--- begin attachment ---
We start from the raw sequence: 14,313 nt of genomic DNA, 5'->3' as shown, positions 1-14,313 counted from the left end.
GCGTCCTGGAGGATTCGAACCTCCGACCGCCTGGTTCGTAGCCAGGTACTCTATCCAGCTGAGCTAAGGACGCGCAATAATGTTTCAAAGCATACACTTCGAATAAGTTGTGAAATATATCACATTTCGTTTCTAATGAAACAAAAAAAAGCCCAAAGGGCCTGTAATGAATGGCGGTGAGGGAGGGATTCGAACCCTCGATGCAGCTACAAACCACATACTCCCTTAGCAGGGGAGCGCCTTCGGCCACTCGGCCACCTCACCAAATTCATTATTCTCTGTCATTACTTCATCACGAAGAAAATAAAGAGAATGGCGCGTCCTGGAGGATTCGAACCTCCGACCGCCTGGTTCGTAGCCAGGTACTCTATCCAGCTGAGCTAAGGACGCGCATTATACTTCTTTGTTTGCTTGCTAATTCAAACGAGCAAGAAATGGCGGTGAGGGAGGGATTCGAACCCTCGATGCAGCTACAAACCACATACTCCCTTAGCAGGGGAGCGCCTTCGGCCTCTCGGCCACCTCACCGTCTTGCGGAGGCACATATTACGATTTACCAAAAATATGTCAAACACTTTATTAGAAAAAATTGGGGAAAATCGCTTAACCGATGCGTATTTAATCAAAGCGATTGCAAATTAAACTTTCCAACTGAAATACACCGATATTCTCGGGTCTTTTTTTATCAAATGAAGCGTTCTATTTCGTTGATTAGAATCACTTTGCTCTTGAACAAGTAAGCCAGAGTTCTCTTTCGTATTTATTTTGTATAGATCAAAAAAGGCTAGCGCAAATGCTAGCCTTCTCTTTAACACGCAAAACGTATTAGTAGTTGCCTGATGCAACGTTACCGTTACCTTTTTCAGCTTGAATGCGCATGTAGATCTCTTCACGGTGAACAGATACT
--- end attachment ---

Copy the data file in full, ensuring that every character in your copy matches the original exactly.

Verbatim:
We start from the raw sequence: 14,313 nt of genomic DNA, 5'->3' as shown, positions 1-14,313 counted from the left end.
GCGTCCTGGAGGATTCGAACCTCCGACCGCCTGGTTCGTAGCCAGGTACTCTATCCAGCTGAGCTAAGGACGCGCAATAATGTTTCAAAGCATACACTTCGAATAAGTTGTGAAATATATCACATTTCGTTTCTAATGAAACAAAAAAAAGCCCAAAGGGCCTGTAATGAATGGCGGTGAGGGAGGGATTCGAACCCTCGATGCAGCTACAAACCACATACTCCCTTAGCAGGGGAGCGCCTTCGGCCACTCGGCCACCTCACCAAATTCATTATTCTCTGTCATTACTTCATCACGAAGAAAATAAAGAGAATGGCGCGTCCTGGAGGATTCGAACCTCCGACCGCCTGGTTCGTAGCCAGGTACTCTATCCAGCTGAGCTAAGGACGCGCATTATACTTCTTTGTTTGCTTGCTAATTCAAACGAGCAAGAAATGGCGGTGAGGGAGGGATTCGAACCCTCGATGCAGCTACAAACCACATACTCCCTTAGCAGGGGAGCGCCTTCGGCCTCTCGGCCACCTCACCGTCTTGCGGAGGCACATATTACGATTTACCAAAAATATGTCAAACACTTTATTAGAAAAAATTGGGGAAAATCGCTTAACCGATGCGTATTTAATCAAAGCGATTGCAAATTAAACTTTCCAACTGAAATACACCGATATTCTCGGGTCTTTTTTTATCAAATGAAGCGTTCTATTTCGTTGATTAGAATCACTTTGCTCTTGAACAAGTAAGCCAGAGTTCTCTTTCGTATTTATTTTGTATAGATCAAAAAAGGCTAGCGCAAATGCTAGCCTTCTCTTTAACACGCAAAACGTATTAGTAGTTGCCTGATGCAACGTTACCGTTACCTTTTTCAGCTTGAATGCGCATGTAGATCTCTTCACGGTGAACAGATACT